Wouldn’t it be more accurate to say that God is somehow hurt by our sins, but even that stretches the limits of human imagination and risks our own anthropomorphism of an infinite and indestructible God. Or better still, rather than projecting our own limitations (to hate or hurt) and the limits of language upon upon an indescribable God, why not just simply say, as so many theologians have agreed, that sin causes a “disconnect” with God that the two sides of the coin of faith and sanctity through love somehow the grace of God mercifully corrects? I don’t think that we disagree on that seminal proposition of scriptural revelation, and because we don’t disagree in that, and if that sanctifying love is our universal focus, then healthy, open minded disagreement on every other scripturally derived theological construct is like disagreeing about how many angels sit on the head of a pin. These are fun and exciting debates over ambiguous realities, but that debate starts from a common place of joy, the joy of revelation at our mutual reconnect with God through love, joy that makes us realize that love is open ended and is a dynamic “process” of problem solving and not always the perfect end solution in and of itself.

            Here is another quote from Wynkoop:

            “LOVE takes the Harshness out of Holiness. Love takes the Incredibility out of Perfection. Love takes the Antinomianism out of Faith. Love takes the Moralism out of Obedience. Love takes the Gnosticism out of Cleansing. Love takes the Abstraction out of Truth. Love puts the Personal into Truth. Love puts the Ethical into Holiness. Love puts Process into Life. Love puts Urgency into Crisis. Love puts Seriousness into Sin. Love puts Fellowship into Perfection.”

            Tom, we can argue about what and how God “hates” if you want (although even the concept makes me a little nauseous). There are plenty of biblical references on everything from porcine flesh to homosexuality to adultery to the female theat to herdsmen tribal patriarchy. How many angry battles have fought in the name of God’s supposed hatred for something?

            On the other hand, if we both start from the same joyful place of an all redeeming, all sanctifying love through our common faith, then don’t our disagreements (which I actually think are theologically few) seem academic, insignificant, pharisaic legalisms?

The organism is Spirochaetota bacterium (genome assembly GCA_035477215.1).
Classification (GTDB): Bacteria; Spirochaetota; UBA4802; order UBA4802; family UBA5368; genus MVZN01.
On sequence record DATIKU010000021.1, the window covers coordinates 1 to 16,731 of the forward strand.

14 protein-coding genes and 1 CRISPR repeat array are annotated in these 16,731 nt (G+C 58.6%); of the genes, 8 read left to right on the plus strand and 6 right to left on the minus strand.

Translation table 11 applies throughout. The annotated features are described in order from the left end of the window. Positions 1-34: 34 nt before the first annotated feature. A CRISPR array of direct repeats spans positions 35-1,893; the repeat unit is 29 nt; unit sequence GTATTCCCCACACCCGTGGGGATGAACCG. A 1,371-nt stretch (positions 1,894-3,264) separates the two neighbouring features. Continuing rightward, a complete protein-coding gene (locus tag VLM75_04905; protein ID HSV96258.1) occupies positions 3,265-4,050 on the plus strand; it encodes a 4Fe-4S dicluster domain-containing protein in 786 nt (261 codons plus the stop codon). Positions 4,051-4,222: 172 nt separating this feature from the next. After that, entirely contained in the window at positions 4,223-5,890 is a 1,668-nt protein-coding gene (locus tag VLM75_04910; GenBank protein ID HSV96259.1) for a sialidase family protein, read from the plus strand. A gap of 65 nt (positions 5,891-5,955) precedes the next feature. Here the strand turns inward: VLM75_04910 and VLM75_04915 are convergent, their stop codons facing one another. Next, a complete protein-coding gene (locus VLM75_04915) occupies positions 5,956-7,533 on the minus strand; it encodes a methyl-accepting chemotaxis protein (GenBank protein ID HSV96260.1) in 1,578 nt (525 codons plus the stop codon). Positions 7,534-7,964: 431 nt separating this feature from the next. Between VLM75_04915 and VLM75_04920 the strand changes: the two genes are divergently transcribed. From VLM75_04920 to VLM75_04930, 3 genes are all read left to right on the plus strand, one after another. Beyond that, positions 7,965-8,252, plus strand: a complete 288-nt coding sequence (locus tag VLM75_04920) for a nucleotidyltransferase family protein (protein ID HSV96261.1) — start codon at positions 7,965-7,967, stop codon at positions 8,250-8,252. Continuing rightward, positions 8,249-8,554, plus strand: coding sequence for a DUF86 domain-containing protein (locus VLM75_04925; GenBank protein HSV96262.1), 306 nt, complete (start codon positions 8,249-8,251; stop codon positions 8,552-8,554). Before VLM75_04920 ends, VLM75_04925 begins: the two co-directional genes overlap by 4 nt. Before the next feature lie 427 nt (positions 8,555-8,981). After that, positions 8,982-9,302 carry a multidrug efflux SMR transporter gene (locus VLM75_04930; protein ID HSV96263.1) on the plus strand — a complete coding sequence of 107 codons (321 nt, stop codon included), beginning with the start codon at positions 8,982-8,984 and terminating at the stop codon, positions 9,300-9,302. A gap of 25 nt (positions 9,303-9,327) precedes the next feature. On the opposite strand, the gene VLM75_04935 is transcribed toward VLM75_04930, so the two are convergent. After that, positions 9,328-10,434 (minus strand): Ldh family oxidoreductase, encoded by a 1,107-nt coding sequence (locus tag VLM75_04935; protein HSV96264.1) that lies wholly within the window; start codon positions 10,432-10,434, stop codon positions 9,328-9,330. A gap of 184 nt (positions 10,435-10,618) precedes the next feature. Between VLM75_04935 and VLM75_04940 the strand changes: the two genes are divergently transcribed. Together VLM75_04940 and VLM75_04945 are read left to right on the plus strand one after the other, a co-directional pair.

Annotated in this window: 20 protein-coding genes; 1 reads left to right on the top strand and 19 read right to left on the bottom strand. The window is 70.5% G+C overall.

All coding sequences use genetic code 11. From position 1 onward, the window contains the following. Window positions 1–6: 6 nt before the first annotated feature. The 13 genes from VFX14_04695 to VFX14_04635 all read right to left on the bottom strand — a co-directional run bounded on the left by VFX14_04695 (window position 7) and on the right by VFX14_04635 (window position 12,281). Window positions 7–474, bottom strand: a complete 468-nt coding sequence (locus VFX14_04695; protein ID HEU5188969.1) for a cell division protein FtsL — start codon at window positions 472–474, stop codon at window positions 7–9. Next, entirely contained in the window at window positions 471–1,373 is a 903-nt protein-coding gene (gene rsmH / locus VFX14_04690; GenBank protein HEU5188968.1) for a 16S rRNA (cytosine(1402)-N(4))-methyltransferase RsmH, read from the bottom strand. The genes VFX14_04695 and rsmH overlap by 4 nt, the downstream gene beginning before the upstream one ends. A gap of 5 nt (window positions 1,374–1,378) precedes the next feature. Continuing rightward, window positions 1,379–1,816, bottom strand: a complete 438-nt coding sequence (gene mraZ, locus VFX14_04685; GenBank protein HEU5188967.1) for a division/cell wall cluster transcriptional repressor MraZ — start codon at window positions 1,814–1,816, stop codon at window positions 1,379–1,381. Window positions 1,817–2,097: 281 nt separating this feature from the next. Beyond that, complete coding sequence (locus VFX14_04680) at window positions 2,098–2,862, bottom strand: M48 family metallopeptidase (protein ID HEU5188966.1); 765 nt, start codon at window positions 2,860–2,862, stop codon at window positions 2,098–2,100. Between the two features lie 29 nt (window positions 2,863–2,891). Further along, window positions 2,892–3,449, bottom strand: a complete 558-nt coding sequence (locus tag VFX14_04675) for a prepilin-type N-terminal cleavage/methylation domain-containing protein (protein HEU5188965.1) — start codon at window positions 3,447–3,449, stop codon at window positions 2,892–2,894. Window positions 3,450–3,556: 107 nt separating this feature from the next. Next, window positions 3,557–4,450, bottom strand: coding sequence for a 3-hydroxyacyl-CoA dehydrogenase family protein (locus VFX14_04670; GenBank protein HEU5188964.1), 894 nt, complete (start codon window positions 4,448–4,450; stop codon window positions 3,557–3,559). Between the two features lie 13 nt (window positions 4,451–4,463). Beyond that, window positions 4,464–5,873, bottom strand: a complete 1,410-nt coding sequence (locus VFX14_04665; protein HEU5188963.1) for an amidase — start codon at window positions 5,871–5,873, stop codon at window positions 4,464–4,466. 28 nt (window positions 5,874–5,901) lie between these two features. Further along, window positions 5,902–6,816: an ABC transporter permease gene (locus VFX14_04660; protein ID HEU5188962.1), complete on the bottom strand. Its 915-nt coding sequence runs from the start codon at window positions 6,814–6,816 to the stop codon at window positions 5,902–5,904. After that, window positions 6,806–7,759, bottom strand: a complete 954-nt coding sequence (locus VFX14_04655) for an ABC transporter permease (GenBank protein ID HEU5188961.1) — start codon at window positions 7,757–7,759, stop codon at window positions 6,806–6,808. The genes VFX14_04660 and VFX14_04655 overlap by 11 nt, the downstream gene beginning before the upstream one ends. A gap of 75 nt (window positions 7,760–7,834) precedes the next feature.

Hallelujah for the sanctifying love of God! Hallelujah that we have this shared reconnection to God through love as a common foundation from which to amicably (although, ya, vehemently) haggle over unselfish solutions to a finite and fallen world’s intractable problems. Although we may disagree, won’t we know that our attempts are Christian and just by our love?

          2. BTW, why does everything have to be a conspiracy with you? Of course the media covered a ridiculous obscure Christian Bible sect that picketed dead heroes’ funerals. Isn’t that news? If I remember correctly, the case went all the way to the Supreme Court and they basically won! That’s not news?

            Are good Christians somehow unfairly lumped in with this strange group simply because they call themselves Christian? Well sure, but then you have to ask yourself what distinguishes every other of the many, many other Christian denominations from this ridiculous denomination. Do we all agree on what the Bible essentially says, and if so what keeps splitting us apart? Does it have something to do with each our own pride of certainty of biblical revelation over dogmas that are insignificant and even counterproductive to the real, core, mysterious process of the Christian experience of revelation in scripture?

            It is natural for us to want to paint everything in a complex and ambiguous world into dualistic terms of us verses them but isn’t it often reductionist of something, love, which is dynamic, open and constantly expanding possibilities, rather than reducing them to absurd dualities?

          3. And one other thing, and then I’ll leave this alone for a while. Because your post is about “certainty” and criticisms of certainty, you may fairly ask if I am guilty of the same pride of certainty in the theology of love that I have recanted here?

            Well, first if all, as I said previously, I don’t think that revelation through faith provides the same sort of ideological certainty that a deterministic and formulaic scheme does. Second, I don’t claim to actually fully comprehend what I have just related enough to be dogmatic about it. Why did God sacrifice himself for us? Why is sacrificial love redemptive when selfishness so obviously works in this world? These questions and endless more from scripture boggle the mind, and even beg more questions.

            I’m enough of a Thomist to be presuppositional in these things, but I admit that these presuppositions are absolutely as mysterious and unexplainable. What we know is infinitely less than we don’t know about God, but it is enough. This ambiguity should make us humble.